Vote yes to prevent cuts

Published 8:39 pm Wednesday, July 11, 2012

I have never seen a smile so big. As almost 100 sweet faces walked up to receive their trophy for the Special Olympics at Cahaba Center for Mental Health, the only words I can use to describe what I saw in their expressions is sheer joy.

In June, the Cahaba Center had its annual award ceremony and I had a chance to speak with some of the center’s coordinators about what makes the Special Olympics such a big deal to these athletes.

What breaks my heart is that all of the programming with the center could be in trouble if certain legislation is not passed in September. If citizens do vote yes for several pieces of legislation, the funding for the center would be cut in almost half. This means half of the current workers at the center would be unemployed and half of the special needs people that go to the center would be without the exemplary programs that Cahaba offers. Not to mention some would even be without a home.

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I cannot imagine how devastating financial cuts would be to this center.

One program that seems to some skeptics like all fun but a waste of funds is the center’s participation in the Special Olympics every year, but I could not disagree more.

One of the coordinators for the Cahaba Center, Floyd Sanders, told me about how engaged these special athletes are in their competition. He said that the trophies they receive and the medals they get are not just worn and displayed by the athletes on the awards day. On a daily basis, the athletes wear these awards. The Special Olympics competition is their sense of pride and accomplishment. It is what they live for.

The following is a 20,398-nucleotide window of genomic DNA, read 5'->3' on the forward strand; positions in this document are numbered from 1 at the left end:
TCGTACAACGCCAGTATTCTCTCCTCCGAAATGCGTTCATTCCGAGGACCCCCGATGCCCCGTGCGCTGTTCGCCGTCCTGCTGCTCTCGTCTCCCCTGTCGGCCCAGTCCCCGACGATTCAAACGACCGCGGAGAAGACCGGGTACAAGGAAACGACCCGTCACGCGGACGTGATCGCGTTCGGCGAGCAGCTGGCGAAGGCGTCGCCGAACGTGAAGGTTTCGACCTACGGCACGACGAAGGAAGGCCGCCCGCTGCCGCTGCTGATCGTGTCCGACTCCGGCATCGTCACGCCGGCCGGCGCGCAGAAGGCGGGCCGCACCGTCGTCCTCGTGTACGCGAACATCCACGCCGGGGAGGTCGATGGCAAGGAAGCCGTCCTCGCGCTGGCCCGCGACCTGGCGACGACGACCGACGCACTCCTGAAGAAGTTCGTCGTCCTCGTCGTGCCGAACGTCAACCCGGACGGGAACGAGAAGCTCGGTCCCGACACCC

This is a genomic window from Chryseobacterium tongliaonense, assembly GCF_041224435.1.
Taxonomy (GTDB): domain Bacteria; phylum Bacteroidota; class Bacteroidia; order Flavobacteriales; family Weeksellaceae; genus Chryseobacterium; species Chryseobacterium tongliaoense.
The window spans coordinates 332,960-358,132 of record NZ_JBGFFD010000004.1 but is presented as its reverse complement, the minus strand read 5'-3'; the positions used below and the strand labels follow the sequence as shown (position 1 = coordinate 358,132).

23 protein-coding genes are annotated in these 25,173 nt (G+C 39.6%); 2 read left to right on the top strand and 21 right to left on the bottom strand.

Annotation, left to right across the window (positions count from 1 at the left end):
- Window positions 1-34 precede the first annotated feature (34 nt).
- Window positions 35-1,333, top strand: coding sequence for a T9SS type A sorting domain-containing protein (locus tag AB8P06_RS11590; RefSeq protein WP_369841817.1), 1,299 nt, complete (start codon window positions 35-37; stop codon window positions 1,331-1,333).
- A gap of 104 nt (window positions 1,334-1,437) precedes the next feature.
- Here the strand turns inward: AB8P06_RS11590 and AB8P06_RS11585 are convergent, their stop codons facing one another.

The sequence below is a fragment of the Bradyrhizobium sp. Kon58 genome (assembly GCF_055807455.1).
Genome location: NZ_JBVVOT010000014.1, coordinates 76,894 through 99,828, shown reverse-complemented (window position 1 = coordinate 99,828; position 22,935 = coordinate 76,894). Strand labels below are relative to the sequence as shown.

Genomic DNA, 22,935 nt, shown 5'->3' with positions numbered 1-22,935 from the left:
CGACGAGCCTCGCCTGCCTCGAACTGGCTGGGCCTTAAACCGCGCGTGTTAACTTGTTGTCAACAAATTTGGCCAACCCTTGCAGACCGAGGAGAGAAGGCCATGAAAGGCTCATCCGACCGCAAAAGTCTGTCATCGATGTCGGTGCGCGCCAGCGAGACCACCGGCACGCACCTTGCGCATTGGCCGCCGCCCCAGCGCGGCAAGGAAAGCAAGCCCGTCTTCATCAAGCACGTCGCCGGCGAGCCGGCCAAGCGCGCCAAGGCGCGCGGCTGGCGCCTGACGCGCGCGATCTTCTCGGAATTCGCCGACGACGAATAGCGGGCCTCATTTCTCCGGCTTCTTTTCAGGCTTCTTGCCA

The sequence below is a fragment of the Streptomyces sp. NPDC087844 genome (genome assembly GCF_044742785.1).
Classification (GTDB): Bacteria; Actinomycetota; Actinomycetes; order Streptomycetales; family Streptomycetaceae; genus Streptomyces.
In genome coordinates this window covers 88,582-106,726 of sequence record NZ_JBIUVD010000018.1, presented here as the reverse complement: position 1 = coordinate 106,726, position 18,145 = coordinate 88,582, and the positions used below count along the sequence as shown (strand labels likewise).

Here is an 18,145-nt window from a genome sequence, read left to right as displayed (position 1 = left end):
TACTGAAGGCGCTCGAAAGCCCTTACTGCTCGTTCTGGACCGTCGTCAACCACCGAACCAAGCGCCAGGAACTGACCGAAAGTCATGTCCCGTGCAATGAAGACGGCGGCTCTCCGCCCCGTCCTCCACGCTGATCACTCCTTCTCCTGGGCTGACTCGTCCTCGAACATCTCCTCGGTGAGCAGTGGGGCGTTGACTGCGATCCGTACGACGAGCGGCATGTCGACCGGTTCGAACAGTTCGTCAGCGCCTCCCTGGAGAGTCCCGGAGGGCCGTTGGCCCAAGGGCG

Whether they compete in the softball throw or they run around the track, they may be limited as to what they can achieve in the corporate world, but this is where they shine. Special Olympic athletes are even honored for their events at their funerals. Sanders told me about how the men’s basketball team at Cahaba will get really into watching professional basketball on television and compare their own game to the pros.

But the Special Olympics is not the only program at Cahaba that provides something stimulating for those who go there. As I walked through the center, I came across something so incredible and heart warming — their ceramics department. If you have never been touched or inspired by the ceramics department at Cahaba Mental Health it is because you have never seen it. Beautiful and elaborate painted ceramics, all made by the residents by hand, pack the shelves on the wall in their activities room.

If these wonderful and inspiring things that give those residents at the Cahaba Mental Health Center a better quality of life were to ever cease, our community would greatly suffer. Vote yes in September to prevent budget cuts for Cahaba.